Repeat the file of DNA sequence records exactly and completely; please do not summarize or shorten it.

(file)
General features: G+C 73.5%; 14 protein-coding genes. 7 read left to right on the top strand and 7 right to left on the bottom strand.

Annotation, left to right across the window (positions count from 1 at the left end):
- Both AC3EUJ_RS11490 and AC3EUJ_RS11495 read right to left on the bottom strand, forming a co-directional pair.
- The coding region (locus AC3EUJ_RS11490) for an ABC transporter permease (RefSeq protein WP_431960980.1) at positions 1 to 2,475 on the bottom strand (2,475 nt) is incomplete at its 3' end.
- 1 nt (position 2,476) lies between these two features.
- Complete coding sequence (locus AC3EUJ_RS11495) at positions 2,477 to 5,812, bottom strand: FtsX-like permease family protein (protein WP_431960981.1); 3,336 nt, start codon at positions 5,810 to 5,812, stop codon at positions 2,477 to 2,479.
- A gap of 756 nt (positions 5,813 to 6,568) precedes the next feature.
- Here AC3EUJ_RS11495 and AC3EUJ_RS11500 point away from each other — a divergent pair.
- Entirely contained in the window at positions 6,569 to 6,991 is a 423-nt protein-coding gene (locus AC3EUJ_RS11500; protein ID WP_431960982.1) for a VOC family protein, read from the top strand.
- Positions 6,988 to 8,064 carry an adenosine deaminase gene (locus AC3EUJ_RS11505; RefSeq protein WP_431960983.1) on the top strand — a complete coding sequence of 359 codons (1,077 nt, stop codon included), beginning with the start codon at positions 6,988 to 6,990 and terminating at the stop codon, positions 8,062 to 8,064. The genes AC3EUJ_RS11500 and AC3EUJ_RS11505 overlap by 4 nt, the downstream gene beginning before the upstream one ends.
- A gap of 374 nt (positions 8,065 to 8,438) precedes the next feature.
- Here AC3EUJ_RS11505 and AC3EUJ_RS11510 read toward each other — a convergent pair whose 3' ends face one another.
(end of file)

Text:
General features: G+C 73.5%; 14 protein-coding genes. 7 read left to right on the top strand and 7 right to left on the bottom strand.

Annotation, left to right across the window (positions count from 1 at the left end):
- Both AC3EUJ_RS11490 and AC3EUJ_RS11495 read right to left on the bottom strand, forming a co-directional pair.
- The coding region (locus AC3EUJ_RS11490) for an ABC transporter permease (RefSeq protein WP_431960980.1) at positions 1 to 2,475 on the bottom strand (2,475 nt) is incomplete at its 3' end.
- 1 nt (position 2,476) lies between these two features.
- Complete coding sequence (locus AC3EUJ_RS11495) at positions 2,477 to 5,812, bottom strand: FtsX-like permease family protein (protein WP_431960981.1); 3,336 nt, start codon at positions 5,810 to 5,812, stop codon at positions 2,477 to 2,479.
- A gap of 756 nt (positions 5,813 to 6,568) precedes the next feature.
- Here AC3EUJ_RS11495 and AC3EUJ_RS11500 point away from each other — a divergent pair.
- Entirely contained in the window at positions 6,569 to 6,991 is a 423-nt protein-coding gene (locus AC3EUJ_RS11500; protein ID WP_431960982.1) for a VOC family protein, read from the top strand.
- Positions 6,988 to 8,064 carry an adenosine deaminase gene (locus AC3EUJ_RS11505; RefSeq protein WP_431960983.1) on the top strand — a complete coding sequence of 359 codons (1,077 nt, stop codon included), beginning with the start codon at positions 6,988 to 6,990 and terminating at the stop codon, positions 8,062 to 8,064. The genes AC3EUJ_RS11500 and AC3EUJ_RS11505 overlap by 4 nt, the downstream gene beginning before the upstream one ends.
- A gap of 374 nt (positions 8,065 to 8,438) precedes the next feature.
- Here AC3EUJ_RS11505 and AC3EUJ_RS11510 read toward each other — a convergent pair whose 3' ends face one another.